When you're starting up, there's no substitute for finding your tribe - a committed network of engaged customers and fans that can inspire you on to create the best product possible. Finding your champions isn't just good business sense - it's also amazing for supporting you in the (sometimes lonely) world of entrepreneurship, and making connections. And with people expecting more of a personal touch from brands now too, building your tribe has never been more important. We asked John Auckland, founder of crowdfunding consultancy TribeFirst - helping people build a loyal crowd of customers through crowdfunding - for his tips.
Why it's so important when you're a startup or freelancer to find your 'tribe'?
I first came across the concept of a tribe (as opposed to a client base, community or crowd) from reading Seth Godin. In his book, Tribes, We need you to lead us, Godin explains how tribes are everywhere in a connected economy, and that they’re eagerly awaiting connection to the causes they care about. It’s never been easier to seek out people who share your values, such as influencers, stakeholders or customers. Tribes are no longer a luxury for a business - they are now essential.
The fundamental difference between a tribe and a crowd is the time you take to nurture them. A crowd is indiscriminate. They buy, but they may never buy again. Sometimes crowds gather, but it’s a fleeting occasion that’s not often repeated. They certainly never tell their friends about you.
A member of a tribe, however, is impassioned in their beliefs and will shout about you from the rooftops, for free. They will turn up, time and again, and fight for what they believe in.
So, let’s hope they believe in you.
A few good indicators then, to tell whether you have a crowd or a tribe (or indeed, which one you’re currently building):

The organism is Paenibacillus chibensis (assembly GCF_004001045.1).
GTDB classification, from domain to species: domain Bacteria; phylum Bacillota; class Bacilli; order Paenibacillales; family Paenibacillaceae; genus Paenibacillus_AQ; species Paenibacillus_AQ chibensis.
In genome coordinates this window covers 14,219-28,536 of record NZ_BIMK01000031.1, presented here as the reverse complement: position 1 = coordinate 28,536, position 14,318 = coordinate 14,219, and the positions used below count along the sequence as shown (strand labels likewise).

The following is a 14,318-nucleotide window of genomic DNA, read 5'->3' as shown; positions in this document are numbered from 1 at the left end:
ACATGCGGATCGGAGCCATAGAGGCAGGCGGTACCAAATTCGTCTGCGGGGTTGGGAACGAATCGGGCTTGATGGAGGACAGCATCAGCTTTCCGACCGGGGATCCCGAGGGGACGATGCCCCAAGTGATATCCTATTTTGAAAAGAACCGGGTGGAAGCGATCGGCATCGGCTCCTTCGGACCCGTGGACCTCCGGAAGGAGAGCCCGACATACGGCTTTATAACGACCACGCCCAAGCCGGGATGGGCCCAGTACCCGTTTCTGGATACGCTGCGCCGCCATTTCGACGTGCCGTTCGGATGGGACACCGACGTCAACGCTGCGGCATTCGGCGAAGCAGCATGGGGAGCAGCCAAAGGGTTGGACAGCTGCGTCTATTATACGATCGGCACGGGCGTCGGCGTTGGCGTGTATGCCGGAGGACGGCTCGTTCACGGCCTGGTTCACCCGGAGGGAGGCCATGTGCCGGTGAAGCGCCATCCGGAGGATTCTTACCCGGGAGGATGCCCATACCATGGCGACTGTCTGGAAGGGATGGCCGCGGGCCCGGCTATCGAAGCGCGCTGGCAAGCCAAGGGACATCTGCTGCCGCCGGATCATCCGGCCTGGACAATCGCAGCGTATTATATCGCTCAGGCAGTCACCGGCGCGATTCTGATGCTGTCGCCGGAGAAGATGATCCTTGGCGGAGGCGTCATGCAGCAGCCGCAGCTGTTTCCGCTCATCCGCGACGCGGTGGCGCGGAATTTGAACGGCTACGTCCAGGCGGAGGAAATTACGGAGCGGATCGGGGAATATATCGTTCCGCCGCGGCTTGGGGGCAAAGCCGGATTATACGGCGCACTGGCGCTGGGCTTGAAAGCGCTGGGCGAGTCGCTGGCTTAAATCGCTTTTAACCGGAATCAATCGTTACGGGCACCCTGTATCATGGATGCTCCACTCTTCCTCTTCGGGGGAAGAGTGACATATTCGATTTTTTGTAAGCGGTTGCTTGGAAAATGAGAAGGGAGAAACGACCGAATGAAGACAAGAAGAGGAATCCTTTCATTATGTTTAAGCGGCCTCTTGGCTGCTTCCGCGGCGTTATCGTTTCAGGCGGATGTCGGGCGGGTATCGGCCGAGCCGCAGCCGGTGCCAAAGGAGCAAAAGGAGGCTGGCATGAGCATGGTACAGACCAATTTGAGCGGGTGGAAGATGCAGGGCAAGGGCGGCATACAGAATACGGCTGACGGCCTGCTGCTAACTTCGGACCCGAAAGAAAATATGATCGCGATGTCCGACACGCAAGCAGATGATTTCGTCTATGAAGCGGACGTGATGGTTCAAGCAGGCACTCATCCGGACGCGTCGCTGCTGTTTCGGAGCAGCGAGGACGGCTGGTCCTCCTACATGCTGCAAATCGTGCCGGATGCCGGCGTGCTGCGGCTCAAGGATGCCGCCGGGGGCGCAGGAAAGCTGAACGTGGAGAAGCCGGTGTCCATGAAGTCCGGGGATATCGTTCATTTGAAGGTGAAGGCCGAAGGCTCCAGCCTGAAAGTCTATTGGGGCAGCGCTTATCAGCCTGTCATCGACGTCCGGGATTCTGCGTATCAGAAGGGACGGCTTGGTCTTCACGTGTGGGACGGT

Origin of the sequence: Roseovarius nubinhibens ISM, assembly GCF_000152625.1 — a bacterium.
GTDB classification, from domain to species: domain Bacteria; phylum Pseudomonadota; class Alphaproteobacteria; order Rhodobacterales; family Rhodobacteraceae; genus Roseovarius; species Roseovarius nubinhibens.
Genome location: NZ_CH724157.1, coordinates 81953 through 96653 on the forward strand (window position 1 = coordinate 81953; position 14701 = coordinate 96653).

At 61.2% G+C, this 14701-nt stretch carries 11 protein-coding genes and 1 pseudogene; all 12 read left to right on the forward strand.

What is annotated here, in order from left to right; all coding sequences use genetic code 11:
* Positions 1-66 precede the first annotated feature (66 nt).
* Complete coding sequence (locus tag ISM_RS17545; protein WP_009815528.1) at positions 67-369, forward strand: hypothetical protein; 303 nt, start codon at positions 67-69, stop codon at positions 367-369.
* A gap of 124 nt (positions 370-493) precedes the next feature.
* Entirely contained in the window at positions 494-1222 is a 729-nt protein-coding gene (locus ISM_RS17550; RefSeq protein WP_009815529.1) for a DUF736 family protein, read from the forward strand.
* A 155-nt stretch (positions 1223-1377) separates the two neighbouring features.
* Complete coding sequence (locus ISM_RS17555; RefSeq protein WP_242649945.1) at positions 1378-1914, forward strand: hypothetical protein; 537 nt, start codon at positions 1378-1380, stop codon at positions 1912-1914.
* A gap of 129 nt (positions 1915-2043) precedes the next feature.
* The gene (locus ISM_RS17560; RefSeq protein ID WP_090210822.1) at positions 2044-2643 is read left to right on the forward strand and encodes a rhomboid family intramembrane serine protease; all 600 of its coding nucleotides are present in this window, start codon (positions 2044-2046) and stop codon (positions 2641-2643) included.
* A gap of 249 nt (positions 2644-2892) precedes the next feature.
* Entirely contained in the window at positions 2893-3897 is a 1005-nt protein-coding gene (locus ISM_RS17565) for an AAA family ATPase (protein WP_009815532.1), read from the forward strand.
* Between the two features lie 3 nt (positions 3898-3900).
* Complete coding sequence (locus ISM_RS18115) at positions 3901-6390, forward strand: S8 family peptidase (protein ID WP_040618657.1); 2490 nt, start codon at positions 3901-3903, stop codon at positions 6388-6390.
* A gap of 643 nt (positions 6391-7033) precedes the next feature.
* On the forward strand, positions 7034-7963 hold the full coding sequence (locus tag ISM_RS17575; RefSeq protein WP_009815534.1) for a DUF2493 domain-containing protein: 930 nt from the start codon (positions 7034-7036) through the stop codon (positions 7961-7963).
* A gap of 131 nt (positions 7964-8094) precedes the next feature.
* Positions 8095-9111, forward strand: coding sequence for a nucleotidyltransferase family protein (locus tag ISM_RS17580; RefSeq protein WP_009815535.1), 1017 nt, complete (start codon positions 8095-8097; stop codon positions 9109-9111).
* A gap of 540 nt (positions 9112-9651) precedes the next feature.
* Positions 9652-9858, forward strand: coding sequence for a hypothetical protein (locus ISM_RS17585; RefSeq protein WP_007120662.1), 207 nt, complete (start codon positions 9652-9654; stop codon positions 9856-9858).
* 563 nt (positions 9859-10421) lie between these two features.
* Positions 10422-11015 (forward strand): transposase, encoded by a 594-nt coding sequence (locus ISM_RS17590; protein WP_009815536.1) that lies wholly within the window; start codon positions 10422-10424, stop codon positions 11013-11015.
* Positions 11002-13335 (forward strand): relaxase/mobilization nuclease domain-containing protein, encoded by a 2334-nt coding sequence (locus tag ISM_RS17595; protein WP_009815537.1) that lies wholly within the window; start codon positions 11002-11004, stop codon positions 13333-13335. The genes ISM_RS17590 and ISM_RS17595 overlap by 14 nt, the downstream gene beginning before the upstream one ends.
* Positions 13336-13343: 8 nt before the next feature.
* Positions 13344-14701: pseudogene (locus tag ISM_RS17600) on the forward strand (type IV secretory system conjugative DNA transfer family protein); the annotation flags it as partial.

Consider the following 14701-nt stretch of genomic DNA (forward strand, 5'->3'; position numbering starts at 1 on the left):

Crowds are bought / tribes are earned
Crowds = you spam them / Tribes = they choose, and even pay to be a member
To a crowd you are one voice in many / to a tribe you are a leader
Crowds have no common features / tribes are identified by clear commonalities
Crowds can grow big, but they disperse just as quickly / tribes start from humble beginnings, but are in it for the long-run
Time might be at a premium, but building a tribe is undoubtedly the most valuable way you can put this precious resource to use.
Where to start looking for and building your tribe?
The best place to start is by listing the common features of a member of your tribe. What newspapers do they read? What are their political tendencies? Who are their influencers? At TribeFirst, we run an exercise that helps us identify the features of our client’s tribes. We ask the question: if x is a high street shop, which one would it be? You can replace a high street shop with all manner of things: car brands; celebrities; movies; songs etc.
The next step is to take this information and research the places you’re likely to connect with your tribe. If you follow the same people, and hang out in the same places, you’ll adopt the same vernacular as your tribe. So find out where these people spend their time, both virtually and in-person, and really take the time to meet with them, engage them, speak their language and become respected in their communities.